As evidence of their awareness of the power of judges to rule the nation, when the Federalists lost the presidency to Jefferson in the election of 1800, their response was to pack the courts with Federalist judges, including John Marshall as the Chief Justice of the Supreme Court. In more than 30 years in this role, Marshall made many highly political decisions and established the doctrine of judicial review, by which the unelected Supreme Court could overturn legislation by Congress and the states.

The result of judges making social decisions for the country was not even-handed justice. The earliest cases of judges allowing harms granted the right to flood neighboring land to the builders of mill ponds. The original justification for limiting compensation to the people whose land was flooded was that the mills were open to all members of the community to grind their grain and thus provided a public benefit. But as private factories began to use water power from mill ponds, the rule was extended to them as well.[6] In 1827, a mill pond owner was allowed to escape paying damages altogether on the theory that the owner of the flooded land received a benefit of irrigation![7] The supposed beneficiary was stripped of the power to say whether a benefit was received -- the Federalist scheme ensured that the elite would define such questions through the courts.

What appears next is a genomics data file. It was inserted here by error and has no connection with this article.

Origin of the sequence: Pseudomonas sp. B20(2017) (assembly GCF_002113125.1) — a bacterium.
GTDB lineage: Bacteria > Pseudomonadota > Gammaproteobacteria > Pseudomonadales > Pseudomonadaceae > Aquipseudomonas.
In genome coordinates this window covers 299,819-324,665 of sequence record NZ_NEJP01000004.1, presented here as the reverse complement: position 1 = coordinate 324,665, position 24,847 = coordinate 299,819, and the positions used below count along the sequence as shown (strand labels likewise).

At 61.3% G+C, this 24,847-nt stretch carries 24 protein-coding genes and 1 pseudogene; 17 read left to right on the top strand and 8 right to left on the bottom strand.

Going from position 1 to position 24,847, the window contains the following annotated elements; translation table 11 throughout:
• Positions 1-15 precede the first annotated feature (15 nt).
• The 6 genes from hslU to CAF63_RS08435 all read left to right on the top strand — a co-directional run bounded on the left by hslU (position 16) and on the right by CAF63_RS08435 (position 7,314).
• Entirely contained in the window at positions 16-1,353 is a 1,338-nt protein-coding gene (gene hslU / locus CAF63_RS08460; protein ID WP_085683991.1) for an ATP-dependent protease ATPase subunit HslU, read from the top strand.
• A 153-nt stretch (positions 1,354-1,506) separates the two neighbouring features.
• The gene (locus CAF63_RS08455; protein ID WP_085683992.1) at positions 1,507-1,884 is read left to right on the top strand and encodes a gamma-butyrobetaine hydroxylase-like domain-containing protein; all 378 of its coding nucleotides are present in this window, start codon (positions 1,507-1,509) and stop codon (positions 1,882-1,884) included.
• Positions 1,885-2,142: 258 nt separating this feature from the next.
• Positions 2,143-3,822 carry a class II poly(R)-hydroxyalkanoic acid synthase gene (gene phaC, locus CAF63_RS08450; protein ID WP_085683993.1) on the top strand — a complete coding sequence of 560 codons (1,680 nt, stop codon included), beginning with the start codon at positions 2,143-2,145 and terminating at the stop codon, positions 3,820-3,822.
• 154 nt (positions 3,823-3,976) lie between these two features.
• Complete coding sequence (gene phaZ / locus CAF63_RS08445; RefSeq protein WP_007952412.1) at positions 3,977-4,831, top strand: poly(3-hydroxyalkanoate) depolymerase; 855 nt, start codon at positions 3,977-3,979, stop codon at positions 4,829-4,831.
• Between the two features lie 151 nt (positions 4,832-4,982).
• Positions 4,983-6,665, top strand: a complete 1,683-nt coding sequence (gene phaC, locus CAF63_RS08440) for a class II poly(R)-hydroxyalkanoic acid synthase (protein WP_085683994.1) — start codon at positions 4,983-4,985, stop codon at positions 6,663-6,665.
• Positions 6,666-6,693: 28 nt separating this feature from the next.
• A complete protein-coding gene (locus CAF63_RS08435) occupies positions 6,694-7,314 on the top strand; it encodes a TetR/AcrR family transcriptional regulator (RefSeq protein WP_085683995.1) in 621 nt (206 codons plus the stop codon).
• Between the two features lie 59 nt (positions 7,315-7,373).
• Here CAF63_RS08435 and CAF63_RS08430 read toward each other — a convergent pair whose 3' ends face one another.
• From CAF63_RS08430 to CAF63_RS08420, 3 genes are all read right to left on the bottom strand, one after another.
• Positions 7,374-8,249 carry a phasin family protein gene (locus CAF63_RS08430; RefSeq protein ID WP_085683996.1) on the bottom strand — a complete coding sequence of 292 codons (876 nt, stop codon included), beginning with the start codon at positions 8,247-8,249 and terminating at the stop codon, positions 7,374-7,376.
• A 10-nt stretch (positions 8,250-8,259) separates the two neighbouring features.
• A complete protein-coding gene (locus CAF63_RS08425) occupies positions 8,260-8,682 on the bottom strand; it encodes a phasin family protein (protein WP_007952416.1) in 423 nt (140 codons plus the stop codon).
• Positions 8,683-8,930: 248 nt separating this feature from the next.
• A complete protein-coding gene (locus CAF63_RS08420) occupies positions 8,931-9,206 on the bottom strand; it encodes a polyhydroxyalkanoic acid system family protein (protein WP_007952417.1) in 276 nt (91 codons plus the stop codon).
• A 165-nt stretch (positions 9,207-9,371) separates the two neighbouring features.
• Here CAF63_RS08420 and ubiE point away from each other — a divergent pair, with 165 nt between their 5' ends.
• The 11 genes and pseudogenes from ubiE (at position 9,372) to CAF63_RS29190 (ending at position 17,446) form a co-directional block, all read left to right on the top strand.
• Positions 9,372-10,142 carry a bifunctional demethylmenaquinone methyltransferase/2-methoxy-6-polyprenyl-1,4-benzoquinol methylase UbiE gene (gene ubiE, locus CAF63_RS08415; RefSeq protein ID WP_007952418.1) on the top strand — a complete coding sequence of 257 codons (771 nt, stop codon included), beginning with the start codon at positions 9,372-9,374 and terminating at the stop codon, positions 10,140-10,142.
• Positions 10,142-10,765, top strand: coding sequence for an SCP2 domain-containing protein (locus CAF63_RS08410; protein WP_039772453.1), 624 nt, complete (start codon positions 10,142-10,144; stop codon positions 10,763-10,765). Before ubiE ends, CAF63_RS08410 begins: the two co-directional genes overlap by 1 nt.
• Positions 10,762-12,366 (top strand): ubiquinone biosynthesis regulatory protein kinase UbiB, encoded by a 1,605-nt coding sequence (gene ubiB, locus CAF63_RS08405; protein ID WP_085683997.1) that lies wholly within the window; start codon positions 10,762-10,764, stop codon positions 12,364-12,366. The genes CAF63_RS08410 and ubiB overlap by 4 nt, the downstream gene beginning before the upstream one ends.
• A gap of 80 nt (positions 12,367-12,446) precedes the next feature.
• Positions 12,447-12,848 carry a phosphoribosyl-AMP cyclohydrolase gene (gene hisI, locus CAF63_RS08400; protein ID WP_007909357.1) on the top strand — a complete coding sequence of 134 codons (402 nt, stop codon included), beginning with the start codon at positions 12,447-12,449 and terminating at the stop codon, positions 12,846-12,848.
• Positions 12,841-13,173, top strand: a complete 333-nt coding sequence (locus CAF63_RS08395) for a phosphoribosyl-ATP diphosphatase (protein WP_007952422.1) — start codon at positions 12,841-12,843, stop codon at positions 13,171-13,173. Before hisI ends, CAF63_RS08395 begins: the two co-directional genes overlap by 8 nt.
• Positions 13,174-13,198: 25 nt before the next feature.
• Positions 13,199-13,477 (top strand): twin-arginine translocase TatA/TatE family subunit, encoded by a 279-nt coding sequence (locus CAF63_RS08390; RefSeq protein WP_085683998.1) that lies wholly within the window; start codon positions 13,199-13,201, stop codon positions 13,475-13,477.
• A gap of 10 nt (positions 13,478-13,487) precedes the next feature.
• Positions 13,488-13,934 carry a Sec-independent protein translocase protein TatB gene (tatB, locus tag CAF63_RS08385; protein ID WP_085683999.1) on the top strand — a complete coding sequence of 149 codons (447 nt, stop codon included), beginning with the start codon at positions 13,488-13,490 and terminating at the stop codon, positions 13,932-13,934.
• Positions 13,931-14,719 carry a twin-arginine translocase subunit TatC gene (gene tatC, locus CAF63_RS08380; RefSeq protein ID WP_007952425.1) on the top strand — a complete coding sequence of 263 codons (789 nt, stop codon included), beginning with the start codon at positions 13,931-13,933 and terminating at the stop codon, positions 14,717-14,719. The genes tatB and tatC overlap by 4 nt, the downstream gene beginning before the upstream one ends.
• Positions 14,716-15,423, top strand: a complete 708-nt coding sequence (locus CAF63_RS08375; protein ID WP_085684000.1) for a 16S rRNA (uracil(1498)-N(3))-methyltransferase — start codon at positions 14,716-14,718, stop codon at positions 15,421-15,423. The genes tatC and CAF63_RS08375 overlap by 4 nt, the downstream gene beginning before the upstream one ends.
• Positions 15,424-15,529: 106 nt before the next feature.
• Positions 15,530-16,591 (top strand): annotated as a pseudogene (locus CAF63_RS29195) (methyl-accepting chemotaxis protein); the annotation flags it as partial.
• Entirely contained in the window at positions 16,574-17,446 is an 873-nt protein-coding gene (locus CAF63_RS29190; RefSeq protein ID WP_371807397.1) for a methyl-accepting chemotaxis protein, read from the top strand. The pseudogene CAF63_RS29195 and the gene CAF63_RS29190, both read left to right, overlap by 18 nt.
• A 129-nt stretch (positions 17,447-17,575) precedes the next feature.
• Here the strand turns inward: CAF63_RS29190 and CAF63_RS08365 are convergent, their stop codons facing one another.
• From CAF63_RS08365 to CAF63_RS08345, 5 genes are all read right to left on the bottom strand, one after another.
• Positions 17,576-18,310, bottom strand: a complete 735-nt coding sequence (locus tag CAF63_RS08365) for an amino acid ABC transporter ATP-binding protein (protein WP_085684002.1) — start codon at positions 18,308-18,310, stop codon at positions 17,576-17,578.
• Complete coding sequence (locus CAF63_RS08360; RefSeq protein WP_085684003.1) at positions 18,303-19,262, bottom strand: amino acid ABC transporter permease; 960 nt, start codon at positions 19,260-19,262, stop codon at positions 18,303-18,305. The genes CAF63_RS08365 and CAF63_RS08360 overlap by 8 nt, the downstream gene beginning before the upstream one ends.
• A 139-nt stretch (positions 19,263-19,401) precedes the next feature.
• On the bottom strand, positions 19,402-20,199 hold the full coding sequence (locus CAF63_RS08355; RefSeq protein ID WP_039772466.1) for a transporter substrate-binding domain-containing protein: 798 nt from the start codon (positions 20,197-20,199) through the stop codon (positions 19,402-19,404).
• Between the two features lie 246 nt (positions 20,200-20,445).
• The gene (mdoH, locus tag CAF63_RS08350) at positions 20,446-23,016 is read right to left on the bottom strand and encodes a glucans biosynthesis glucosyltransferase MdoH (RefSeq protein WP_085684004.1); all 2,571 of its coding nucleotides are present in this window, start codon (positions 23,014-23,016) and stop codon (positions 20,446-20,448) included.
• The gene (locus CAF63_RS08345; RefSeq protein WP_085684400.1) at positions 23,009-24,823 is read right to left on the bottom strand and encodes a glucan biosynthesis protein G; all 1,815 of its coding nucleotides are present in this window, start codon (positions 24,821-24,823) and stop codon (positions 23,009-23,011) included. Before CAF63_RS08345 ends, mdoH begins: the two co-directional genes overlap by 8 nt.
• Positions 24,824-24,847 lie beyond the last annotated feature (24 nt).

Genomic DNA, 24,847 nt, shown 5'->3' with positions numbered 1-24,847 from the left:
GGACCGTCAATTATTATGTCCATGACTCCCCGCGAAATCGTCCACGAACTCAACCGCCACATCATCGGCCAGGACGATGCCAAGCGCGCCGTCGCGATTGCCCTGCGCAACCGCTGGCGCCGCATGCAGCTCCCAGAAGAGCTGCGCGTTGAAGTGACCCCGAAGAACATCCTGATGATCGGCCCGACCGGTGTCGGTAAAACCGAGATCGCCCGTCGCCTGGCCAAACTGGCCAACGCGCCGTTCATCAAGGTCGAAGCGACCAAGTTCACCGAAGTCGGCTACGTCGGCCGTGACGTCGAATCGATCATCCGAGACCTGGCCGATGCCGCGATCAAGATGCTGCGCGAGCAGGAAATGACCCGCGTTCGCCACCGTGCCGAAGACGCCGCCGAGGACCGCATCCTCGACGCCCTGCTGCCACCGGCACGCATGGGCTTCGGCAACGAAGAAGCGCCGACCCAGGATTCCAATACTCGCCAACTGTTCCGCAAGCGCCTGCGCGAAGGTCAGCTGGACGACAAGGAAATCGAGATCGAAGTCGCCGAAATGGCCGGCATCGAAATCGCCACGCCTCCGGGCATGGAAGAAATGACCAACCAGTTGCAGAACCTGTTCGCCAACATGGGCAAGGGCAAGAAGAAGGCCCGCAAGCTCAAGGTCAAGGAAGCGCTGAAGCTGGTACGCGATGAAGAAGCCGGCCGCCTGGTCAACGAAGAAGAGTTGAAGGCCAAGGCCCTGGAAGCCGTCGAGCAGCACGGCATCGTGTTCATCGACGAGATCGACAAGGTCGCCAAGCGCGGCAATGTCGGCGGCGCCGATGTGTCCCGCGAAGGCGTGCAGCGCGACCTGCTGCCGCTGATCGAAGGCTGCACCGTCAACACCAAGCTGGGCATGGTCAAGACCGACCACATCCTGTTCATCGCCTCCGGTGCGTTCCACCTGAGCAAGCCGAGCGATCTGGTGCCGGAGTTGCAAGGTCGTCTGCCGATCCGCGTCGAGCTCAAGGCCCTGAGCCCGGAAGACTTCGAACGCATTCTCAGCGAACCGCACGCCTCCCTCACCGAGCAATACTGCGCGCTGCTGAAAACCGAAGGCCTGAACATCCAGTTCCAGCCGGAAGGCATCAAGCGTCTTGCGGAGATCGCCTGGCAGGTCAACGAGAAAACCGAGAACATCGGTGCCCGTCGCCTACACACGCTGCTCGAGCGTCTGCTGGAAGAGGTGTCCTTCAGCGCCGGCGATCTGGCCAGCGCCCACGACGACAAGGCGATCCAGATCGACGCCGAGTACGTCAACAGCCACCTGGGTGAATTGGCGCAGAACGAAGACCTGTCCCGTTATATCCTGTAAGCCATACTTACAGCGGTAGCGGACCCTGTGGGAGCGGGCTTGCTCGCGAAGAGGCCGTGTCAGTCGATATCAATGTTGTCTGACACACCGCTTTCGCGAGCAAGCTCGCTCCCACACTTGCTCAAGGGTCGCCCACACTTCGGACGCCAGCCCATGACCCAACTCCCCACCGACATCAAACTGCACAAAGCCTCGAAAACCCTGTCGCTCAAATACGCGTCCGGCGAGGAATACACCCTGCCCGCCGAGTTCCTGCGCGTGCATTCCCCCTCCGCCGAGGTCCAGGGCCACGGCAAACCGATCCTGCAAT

This slow creep of changes in rationale is a repeating theme in the transformation of law. In the early 19th century, courts devised rules to limit the liability of both the state and the corporations chartered to undertake works of public improvement. Damage judgments would not be imposed on those engaged in public works if they were "careful." Gradually this criteria came to be applied to all acts that caused harms in all cases, not just public works. Eventually the courts applied the same rule to human injuries.